A few weeks ago I met and had coffee with an awe-inspiring lady who was diagnosed with breast cancer when she had two very young children, her youngest was just 5 months old.
A few years later and she is still suffering the aftershocks - ongoing reconstructive surgeries and the problems associated with these such as infections and rejection, daily chemo tablets for the next 10y, weekly hospital appointments, the fear and dread of the cancer returning, the decision as to whether to go ahead with preventative surgery such as having her ovaries removed... whilst dealing with this she is still tackling the day to day grind that is being a mum to small children, a wife, a friend, a woman.
This lady and her family are exactly the kind of people we want to be helping.
She described the cancer perfectly as like dropping a pebble into water - the ripples portray all of the people affected by a cancer diagnosis.
First you have the person with cancer, then you have their immediate support network, husband/wife, parents, children, brothers and sisters, in-laws, then you have their friends, then work colleagues, other mums in the playground, acquaintances even... we want to provide a service to whole families. A safe and free place to spend quality time together, to get away from the black cloud that is cancer even if just for a short while, to make memories that will last forever.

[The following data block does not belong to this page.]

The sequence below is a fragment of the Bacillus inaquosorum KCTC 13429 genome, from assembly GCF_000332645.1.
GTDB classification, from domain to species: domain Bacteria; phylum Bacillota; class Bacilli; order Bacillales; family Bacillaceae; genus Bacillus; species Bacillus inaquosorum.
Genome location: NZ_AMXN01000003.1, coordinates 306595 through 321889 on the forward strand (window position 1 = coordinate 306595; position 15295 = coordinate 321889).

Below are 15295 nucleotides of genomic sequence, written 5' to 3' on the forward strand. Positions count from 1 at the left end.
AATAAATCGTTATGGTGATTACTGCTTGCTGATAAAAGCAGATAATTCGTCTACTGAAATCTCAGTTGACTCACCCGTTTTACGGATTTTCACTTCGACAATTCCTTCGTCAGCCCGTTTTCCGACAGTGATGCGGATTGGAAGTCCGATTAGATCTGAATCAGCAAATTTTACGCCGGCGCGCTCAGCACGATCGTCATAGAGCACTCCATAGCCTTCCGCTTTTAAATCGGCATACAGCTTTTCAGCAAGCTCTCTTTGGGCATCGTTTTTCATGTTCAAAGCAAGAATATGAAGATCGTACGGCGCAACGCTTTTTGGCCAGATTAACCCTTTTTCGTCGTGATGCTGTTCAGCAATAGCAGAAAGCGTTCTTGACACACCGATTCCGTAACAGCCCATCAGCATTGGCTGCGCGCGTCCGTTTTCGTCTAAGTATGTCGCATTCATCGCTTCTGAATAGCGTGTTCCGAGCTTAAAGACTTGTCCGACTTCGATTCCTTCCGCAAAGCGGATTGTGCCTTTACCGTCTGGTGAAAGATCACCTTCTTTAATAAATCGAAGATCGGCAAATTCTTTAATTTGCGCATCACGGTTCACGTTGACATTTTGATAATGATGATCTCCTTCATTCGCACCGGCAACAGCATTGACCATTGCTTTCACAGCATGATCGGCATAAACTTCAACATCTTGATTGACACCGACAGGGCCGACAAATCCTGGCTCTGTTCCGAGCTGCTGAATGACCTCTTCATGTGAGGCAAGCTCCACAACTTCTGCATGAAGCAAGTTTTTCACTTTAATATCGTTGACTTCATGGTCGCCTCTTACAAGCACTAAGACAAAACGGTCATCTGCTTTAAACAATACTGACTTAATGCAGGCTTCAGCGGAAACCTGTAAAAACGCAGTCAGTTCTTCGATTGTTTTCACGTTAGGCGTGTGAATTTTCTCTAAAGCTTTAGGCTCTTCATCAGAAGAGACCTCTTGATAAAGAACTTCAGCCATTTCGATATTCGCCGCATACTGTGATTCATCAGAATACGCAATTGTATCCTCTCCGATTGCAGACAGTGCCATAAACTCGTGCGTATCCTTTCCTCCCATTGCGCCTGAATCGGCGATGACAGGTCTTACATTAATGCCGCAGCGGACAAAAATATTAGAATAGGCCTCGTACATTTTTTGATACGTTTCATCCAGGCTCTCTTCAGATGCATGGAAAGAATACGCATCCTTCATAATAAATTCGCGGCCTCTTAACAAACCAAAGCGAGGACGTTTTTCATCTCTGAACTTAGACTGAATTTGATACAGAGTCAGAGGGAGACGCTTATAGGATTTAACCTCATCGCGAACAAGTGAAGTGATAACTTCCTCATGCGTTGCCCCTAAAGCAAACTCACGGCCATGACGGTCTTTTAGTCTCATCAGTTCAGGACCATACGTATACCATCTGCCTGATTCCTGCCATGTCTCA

I was amazed to learn from this lady that there is a charity offering holidays like we aim to, only specifically to ladies with breast cancer, but that she would not have been eligible because she didn't have to undergo chemo or radiotherapy - like this made her battle any less worthy!
We will be offering holidays to anyone diagnosed with cancer, regardless of their age, gender, type of cancer or treatment.
This meeting has reinforced my view that the goal that we are trying to achieve is absolutely needed. It has also renewed my passion; I want to get there sooner rather than later - the latter, sadly, may be too late for some.